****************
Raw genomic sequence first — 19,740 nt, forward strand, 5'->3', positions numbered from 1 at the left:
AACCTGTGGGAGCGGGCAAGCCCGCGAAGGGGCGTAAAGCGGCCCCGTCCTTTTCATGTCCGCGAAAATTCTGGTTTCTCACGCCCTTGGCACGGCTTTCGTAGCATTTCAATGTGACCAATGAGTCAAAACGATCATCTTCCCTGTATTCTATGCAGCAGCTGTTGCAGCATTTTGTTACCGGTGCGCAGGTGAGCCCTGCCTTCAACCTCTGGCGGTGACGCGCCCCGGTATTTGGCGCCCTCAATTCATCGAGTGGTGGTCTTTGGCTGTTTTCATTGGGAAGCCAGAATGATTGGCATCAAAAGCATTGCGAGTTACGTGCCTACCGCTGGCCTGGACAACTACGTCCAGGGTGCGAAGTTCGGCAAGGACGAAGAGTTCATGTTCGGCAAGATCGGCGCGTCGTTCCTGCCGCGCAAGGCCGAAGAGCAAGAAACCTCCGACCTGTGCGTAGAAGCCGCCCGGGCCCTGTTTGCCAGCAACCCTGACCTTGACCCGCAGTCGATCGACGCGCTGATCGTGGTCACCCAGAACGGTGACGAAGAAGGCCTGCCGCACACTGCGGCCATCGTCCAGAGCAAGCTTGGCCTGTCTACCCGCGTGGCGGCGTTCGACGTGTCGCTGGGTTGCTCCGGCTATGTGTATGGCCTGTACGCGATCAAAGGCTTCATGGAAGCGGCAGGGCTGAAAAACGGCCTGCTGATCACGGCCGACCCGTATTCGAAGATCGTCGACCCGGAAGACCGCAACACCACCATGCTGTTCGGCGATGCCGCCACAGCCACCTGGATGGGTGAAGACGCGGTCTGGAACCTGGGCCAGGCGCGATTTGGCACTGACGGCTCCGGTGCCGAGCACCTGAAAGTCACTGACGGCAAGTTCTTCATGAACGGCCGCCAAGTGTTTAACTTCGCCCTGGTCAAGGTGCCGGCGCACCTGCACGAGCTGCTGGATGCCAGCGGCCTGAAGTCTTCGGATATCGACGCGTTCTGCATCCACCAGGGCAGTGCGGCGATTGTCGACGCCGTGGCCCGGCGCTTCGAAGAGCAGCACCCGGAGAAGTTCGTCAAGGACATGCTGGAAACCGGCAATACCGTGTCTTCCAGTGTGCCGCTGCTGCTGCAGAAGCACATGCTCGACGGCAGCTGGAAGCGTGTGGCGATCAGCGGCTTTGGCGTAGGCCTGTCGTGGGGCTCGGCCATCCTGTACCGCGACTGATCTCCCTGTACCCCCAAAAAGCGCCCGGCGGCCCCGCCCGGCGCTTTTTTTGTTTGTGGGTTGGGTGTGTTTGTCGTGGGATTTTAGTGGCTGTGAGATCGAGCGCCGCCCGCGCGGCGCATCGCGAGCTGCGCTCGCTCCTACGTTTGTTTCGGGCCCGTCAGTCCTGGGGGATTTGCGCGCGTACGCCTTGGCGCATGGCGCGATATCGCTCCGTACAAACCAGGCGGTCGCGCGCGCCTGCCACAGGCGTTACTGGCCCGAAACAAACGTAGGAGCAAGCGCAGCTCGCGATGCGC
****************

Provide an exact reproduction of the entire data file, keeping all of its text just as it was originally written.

Raw genomic sequence first — 19,740 nt, forward strand, 5'->3', positions numbered from 1 at the left:
AACCTGTGGGAGCGGGCAAGCCCGCGAAGGGGCGTAAAGCGGCCCCGTCCTTTTCATGTCCGCGAAAATTCTGGTTTCTCACGCCCTTGGCACGGCTTTCGTAGCATTTCAATGTGACCAATGAGTCAAAACGATCATCTTCCCTGTATTCTATGCAGCAGCTGTTGCAGCATTTTGTTACCGGTGCGCAGGTGAGCCCTGCCTTCAACCTCTGGCGGTGACGCGCCCCGGTATTTGGCGCCCTCAATTCATCGAGTGGTGGTCTTTGGCTGTTTTCATTGGGAAGCCAGAATGATTGGCATCAAAAGCATTGCGAGTTACGTGCCTACCGCTGGCCTGGACAACTACGTCCAGGGTGCGAAGTTCGGCAAGGACGAAGAGTTCATGTTCGGCAAGATCGGCGCGTCGTTCCTGCCGCGCAAGGCCGAAGAGCAAGAAACCTCCGACCTGTGCGTAGAAGCCGCCCGGGCCCTGTTTGCCAGCAACCCTGACCTTGACCCGCAGTCGATCGACGCGCTGATCGTGGTCACCCAGAACGGTGACGAAGAAGGCCTGCCGCACACTGCGGCCATCGTCCAGAGCAAGCTTGGCCTGTCTACCCGCGTGGCGGCGTTCGACGTGTCGCTGGGTTGCTCCGGCTATGTGTATGGCCTGTACGCGATCAAAGGCTTCATGGAAGCGGCAGGGCTGAAAAACGGCCTGCTGATCACGGCCGACCCGTATTCGAAGATCGTCGACCCGGAAGACCGCAACACCACCATGCTGTTCGGCGATGCCGCCACAGCCACCTGGATGGGTGAAGACGCGGTCTGGAACCTGGGCCAGGCGCGATTTGGCACTGACGGCTCCGGTGCCGAGCACCTGAAAGTCACTGACGGCAAGTTCTTCATGAACGGCCGCCAAGTGTTTAACTTCGCCCTGGTCAAGGTGCCGGCGCACCTGCACGAGCTGCTGGATGCCAGCGGCCTGAAGTCTTCGGATATCGACGCGTTCTGCATCCACCAGGGCAGTGCGGCGATTGTCGACGCCGTGGCCCGGCGCTTCGAAGAGCAGCACCCGGAGAAGTTCGTCAAGGACATGCTGGAAACCGGCAATACCGTGTCTTCCAGTGTGCCGCTGCTGCTGCAGAAGCACATGCTCGACGGCAGCTGGAAGCGTGTGGCGATCAGCGGCTTTGGCGTAGGCCTGTCGTGGGGCTCGGCCATCCTGTACCGCGACTGATCTCCCTGTACCCCCAAAAAGCGCCCGGCGGCCCCGCCCGGCGCTTTTTTTGTTTGTGGGTTGGGTGTGTTTGTCGTGGGATTTTAGTGGCTGTGAGATCGAGCGCCGCCCGCGCGGCGCATCGCGAGCTGCGCTCGCTCCTACGTTTGTTTCGGGCCCGTCAGTCCTGGGGGATTTGCGCGCGTACGCCTTGGCGCATGGCGCGATATCGCTCCGTACAAACCAGGCGGTCGCGCGCGCCTGCCACAGGCGTTACTGGCCCGAAACAAACGTAGGAGCAAGCGCAGCTCGCGATGCGC